Tuesday, August 04, 2009

Reflecting On Can Poetry Matter?

In 1992, Dana Gioia wrote the essay Can Poetry Matter? I re-read it often, but for me, the interesting take-away was always the very end, with six suggestions to improve readings and the presence of poetry in modern culture.

They boiled down to:
1. When poets give public readings, they should spend part of every program reciting other people's work—preferably poems they admire by writers they do not know personally.

2. When arts administrators plan public readings, they should avoid the standard subculture format of poetry only.

3. Poets need to write prose about poetry more often, more candidly, and more effectively.

4. Poets who compile anthologies—or even reading lists—should be scrupulously honest in including only poems they genuinely admire.

5. Poetry teachers especially at the high school and undergraduate levels, should spend less time on analysis and more on performance.

6. Finally poets and arts administrators should use radio to expand the art's audience.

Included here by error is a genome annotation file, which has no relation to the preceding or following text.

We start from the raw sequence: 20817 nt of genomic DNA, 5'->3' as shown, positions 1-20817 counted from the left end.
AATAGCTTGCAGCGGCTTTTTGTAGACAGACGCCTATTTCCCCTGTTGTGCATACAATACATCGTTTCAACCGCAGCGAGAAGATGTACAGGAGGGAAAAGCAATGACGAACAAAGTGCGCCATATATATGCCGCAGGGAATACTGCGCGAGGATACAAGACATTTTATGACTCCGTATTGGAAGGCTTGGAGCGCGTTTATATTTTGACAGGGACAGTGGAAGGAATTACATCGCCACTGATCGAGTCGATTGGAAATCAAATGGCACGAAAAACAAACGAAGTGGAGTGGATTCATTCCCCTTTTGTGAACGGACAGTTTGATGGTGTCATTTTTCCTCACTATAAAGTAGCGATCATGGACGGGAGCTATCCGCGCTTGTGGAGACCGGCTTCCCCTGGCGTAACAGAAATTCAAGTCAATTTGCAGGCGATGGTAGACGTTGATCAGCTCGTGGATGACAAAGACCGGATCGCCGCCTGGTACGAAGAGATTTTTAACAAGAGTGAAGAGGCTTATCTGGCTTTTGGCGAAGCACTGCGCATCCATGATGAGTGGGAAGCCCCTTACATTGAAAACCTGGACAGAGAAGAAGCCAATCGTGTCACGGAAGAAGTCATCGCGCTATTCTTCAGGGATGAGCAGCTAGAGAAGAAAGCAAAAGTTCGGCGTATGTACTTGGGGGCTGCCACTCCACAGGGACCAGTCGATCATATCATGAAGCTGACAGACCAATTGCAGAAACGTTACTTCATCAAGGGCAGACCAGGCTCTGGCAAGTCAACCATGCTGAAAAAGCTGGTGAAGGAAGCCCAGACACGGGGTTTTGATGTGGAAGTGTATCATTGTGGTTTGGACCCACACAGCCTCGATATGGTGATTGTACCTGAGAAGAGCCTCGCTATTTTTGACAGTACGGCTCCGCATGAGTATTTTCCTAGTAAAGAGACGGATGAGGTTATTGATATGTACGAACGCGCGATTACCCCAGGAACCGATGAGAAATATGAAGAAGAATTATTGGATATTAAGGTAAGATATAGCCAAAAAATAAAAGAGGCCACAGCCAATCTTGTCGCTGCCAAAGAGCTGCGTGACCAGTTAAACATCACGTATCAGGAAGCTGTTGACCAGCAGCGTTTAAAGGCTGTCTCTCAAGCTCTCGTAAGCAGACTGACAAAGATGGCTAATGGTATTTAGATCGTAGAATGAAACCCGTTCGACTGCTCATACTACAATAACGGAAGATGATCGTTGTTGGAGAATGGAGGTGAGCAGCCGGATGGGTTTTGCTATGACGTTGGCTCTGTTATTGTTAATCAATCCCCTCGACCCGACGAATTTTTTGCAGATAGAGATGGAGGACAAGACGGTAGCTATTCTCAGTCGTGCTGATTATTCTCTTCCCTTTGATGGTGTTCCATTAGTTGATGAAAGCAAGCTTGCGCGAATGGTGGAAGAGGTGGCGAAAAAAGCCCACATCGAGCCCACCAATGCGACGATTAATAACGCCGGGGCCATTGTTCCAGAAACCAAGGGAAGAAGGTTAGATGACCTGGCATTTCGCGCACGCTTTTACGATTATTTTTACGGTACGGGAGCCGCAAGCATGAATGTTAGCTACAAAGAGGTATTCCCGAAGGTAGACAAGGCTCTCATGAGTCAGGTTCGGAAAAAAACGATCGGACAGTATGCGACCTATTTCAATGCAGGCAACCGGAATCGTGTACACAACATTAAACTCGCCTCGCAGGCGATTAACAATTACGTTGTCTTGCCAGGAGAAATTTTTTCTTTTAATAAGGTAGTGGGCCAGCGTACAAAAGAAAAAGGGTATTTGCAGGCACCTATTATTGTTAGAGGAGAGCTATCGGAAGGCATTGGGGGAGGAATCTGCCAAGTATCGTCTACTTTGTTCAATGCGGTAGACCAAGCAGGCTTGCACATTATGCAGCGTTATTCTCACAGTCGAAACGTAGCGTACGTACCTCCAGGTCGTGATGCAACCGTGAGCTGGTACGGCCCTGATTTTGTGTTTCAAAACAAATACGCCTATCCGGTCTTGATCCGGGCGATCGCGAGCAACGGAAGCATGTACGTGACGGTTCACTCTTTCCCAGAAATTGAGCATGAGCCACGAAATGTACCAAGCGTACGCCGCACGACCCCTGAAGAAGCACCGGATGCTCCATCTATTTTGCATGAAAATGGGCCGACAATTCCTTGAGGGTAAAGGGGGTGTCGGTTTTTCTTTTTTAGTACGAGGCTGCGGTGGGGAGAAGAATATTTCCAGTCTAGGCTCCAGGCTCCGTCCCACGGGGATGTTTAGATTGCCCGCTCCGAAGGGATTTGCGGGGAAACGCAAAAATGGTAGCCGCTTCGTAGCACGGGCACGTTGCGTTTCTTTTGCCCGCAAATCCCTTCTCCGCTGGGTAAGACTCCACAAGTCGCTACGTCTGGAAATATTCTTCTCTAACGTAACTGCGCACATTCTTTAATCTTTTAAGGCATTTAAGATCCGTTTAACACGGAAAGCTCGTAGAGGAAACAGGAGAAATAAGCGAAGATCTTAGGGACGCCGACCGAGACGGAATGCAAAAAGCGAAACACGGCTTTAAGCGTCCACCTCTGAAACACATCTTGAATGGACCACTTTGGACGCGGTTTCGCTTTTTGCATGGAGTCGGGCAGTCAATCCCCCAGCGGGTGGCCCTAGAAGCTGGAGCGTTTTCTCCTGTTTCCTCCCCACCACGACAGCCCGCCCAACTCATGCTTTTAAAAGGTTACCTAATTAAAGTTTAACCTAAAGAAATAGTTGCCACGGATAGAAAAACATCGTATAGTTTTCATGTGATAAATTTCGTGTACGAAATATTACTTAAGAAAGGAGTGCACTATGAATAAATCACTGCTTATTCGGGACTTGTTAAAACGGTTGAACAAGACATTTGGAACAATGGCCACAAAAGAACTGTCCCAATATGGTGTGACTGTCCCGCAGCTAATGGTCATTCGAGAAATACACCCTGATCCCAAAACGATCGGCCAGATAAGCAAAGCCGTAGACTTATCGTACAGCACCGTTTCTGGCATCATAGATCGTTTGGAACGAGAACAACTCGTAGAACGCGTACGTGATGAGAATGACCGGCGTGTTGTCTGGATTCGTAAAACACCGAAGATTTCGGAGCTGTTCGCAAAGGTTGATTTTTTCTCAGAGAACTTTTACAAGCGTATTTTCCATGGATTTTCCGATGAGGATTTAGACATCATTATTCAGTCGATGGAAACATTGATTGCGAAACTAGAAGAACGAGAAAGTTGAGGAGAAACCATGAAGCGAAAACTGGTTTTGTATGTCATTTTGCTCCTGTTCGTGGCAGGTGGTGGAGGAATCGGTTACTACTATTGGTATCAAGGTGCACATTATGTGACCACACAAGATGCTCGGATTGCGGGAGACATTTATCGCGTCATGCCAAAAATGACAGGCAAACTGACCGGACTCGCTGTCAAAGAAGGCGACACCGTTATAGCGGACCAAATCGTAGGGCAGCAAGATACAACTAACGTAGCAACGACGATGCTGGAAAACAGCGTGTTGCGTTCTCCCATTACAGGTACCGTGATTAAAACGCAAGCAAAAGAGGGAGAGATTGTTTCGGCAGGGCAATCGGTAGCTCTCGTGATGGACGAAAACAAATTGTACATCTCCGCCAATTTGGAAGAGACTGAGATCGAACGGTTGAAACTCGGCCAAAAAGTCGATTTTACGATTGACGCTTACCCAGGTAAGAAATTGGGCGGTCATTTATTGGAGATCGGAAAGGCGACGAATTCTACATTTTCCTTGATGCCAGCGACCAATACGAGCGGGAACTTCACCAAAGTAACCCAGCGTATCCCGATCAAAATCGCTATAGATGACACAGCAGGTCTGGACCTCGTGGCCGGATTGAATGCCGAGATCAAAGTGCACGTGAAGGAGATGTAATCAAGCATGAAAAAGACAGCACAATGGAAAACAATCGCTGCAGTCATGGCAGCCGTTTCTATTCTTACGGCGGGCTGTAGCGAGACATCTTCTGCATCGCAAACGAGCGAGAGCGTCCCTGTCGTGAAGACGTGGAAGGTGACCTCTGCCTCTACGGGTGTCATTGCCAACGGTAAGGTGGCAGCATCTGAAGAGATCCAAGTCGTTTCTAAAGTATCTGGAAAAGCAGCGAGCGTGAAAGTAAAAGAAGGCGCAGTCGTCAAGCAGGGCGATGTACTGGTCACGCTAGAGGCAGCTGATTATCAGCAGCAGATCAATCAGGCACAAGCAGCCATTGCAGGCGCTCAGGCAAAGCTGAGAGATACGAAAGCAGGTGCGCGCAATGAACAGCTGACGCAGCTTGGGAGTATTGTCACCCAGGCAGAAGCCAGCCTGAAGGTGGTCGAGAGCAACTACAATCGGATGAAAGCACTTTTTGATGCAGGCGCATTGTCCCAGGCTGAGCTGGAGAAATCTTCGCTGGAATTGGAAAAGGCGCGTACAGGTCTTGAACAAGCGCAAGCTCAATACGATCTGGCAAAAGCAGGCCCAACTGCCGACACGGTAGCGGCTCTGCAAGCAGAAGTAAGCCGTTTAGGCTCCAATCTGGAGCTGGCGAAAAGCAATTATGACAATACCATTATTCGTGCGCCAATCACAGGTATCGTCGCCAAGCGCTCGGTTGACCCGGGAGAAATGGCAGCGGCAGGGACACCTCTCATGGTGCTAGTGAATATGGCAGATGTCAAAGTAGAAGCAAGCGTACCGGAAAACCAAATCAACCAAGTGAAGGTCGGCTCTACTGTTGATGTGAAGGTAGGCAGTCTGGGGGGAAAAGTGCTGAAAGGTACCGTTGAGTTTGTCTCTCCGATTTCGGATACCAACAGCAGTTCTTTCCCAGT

As I look back on my last ten years, I applied a great number of these principles with my peers. There were moments of effectiveness, and moments when I groan and roll my eyes from the recall. Among things I would add?

We ought to use not only radio but the internet, to expand the art, using video, multimedia and whatever methods are at our disposal. I encourage documenting multiple readings of particular poems to show the variety of ways a work can be read and how it changes within time and physical contexts.

A great deal was discussed on less criticism and more performance. This was, and should be the most controversial of Gioia's suggestions. I definitely feel all poets should hear how poems sound aloud in performance and to work on effective, masterful delivery of both their own and others works. But I also feel the present climate is lacking in poets who can effectively evaluate and critique their own work or the work of others. Effort should be made to resolve this dilemma without venture into extreme.

I know I've benefitted greatly as an artist by integrating the other arts and senses into my readings. I'll always recommend that.

Ultimately, I find myself instead citing Orwell's quip, "A poetry reading can be a grisly thing," and still hope that by a vibrant and engaging performance, poets will instead leave an audience energized and as enthusiastic about literature as we are when we create. I don't believe a poetry reading needs to be cirque du soleil, but neither does it have to be some somber sepulchre of wounded verbs, some corpse of nouns.

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